Mark Zandi, chief economist and cofounder of Economy.com, says the chances of a second recession are low. But should one occur, it would be even more difficult for the US to rebound again.
Chief economist Mark Zandi is cofounder of Economy.com, a firm that has more than 500 clients worldwide and provides economic research to business, governments, and investors. Mr. Zandi was an adviser to John McCain’s presidential campaign and testifies frequently before Congress. He was interviewed Dec. 2 by telephone.
On the economic outlook for 2010:
Economy.com anticipates “real GDP [gross domestic product] growth of 2 percent in 2010 calendar year and growth of closer to 4 percent in 2011.”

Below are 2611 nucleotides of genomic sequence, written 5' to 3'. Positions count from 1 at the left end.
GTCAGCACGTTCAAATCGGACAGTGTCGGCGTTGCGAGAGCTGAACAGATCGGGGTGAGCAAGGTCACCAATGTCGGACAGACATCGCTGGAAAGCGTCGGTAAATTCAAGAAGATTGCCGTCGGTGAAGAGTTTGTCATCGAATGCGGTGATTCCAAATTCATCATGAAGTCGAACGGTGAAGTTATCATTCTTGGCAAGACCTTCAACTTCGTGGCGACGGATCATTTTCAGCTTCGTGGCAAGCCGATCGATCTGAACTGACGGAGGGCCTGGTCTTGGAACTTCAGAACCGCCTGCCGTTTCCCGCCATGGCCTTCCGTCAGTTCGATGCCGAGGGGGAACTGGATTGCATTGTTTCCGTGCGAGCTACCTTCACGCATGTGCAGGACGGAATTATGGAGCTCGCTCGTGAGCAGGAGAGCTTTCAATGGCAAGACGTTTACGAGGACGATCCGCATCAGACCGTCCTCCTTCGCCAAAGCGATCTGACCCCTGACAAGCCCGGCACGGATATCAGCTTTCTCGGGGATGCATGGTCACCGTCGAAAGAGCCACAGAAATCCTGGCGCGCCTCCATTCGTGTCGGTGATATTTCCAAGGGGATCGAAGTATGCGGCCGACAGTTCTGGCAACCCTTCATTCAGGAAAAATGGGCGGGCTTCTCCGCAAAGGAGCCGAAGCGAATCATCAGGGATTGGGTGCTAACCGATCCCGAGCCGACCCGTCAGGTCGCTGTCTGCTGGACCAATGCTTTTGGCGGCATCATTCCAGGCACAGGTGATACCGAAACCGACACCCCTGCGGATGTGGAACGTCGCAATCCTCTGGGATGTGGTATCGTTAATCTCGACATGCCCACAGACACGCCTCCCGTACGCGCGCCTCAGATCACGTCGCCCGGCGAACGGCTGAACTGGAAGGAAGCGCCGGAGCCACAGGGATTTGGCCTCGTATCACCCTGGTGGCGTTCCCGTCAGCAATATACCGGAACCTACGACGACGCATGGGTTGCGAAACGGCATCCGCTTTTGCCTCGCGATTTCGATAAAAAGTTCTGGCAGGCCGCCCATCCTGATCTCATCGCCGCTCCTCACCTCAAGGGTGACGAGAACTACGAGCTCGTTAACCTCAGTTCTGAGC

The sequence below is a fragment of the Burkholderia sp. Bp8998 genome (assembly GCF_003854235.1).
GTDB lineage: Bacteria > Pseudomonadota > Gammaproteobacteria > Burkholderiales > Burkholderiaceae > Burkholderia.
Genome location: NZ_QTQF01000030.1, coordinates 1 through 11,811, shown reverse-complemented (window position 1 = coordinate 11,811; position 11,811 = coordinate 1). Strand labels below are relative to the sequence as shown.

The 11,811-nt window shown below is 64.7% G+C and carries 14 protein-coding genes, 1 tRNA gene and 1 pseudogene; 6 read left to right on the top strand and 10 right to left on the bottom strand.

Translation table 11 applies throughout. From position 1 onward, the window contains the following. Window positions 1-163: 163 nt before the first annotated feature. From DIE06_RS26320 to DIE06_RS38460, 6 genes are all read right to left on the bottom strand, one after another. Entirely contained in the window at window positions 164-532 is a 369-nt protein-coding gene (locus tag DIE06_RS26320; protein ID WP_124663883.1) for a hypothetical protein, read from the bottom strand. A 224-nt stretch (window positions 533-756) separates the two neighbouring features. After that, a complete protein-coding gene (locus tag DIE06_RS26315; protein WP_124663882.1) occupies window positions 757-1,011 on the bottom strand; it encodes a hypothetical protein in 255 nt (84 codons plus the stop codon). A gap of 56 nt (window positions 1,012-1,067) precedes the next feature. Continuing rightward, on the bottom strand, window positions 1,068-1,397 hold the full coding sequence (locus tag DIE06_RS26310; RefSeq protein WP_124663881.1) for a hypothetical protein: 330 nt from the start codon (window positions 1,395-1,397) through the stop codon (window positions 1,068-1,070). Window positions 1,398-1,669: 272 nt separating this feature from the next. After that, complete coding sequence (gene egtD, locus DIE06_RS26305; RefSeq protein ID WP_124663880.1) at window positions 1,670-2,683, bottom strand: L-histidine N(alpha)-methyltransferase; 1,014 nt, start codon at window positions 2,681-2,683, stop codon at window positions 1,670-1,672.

On the unemployment outlook:
“I would be surprised if we don’t get close to 11 percent, primarily because we are at 10 [percent] currently with a falling labor force, which is very unusual. So when those people come back into the workforce, and they will have to as they run out of severance [and] unemployment insurance, then labor force growth will resume and 11 percent unemployment seems very plausible.”
On his concern, mentioned before Congress’s Joint Economic Committee, that firms will be too shellshocked to resume hiring:
“The concern grows with each passing month that we don’t see hiring revive. I do think that, with some of the [government] policy efforts that are likely to take place, we will avoid going back into recession.”
On the likelihood of the US falling back into recession:
“The probability of going back into recession is still low. It is about 1 in 4, 1 in 5. But that is too high, and, more important, if we do go back into recession – if all economists are wrong and we do go back into recession – it will be very painful, it will be very difficult to get out of it. So I think it is very important to guard against that.”